Fact: This figure wrongly assumes that the coastal Northwest was covered with old trees before the arrival of settlers from the East. According to U.S. government studies, no more than a third of the region’s forest was covered with old-growth trees at any time. Natural wildfires and fires set by Native Americans routinely cleared vast swaths of old forests.
Wood Pallets and the Environment:
Pallets made from wood meet the four R’s criteria: They are reusable, repairable, recyclable and they come from a renewable resource. Wood is the only 100% renewable, recyclable, and reusable product available. The most commonly used alternative pallets are made from oil and gas, which are limited to fossil fuels.
The pallet industry receives an estimated 170 million wood pallets for repair and recycling each year and that number is growing according to the Virginia Tech Center for Forest Products Marketing.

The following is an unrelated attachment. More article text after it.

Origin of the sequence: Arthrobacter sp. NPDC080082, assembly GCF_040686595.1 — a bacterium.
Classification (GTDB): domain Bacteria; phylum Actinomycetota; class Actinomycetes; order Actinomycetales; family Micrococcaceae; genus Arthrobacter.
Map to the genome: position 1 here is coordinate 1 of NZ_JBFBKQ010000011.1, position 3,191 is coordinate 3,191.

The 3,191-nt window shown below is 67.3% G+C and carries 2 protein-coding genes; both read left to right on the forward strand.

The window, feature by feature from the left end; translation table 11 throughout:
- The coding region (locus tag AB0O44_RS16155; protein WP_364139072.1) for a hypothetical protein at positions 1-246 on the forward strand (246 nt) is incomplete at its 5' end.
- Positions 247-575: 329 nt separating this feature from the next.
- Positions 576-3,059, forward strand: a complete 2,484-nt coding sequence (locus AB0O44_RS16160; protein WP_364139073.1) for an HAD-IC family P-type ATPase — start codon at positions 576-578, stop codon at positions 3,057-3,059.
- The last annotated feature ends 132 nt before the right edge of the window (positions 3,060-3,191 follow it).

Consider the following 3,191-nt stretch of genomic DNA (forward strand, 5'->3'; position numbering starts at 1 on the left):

Wood fiber created by grinding up worn out pallets is used to create products such as fuel pellets, insulation, pressed logs, decorative landscape mulches, home building materials, and many other environmentally friendly items.
According to a Modern Materials Handling pallet user survey, 73% of pallets are recycled and are one of the most recycled products in the U.S. Aluminum cans are recycled at a rate of 66.5%, paper at 50% and plastic recycling is still under 20%.
Wood pallets and containers use derivative lumber that is strong and durable but has a low cosmetic value. It would likely be discarded if it were not for wood packaging usage.
If a pallet does end up in a landfill, it is biodegradable. Less than 3% of the nearly 700 million pallets manufactured and repaired ever end up in landfills. That’s according to a study by Virginia Tech and the USDA Forestry Service.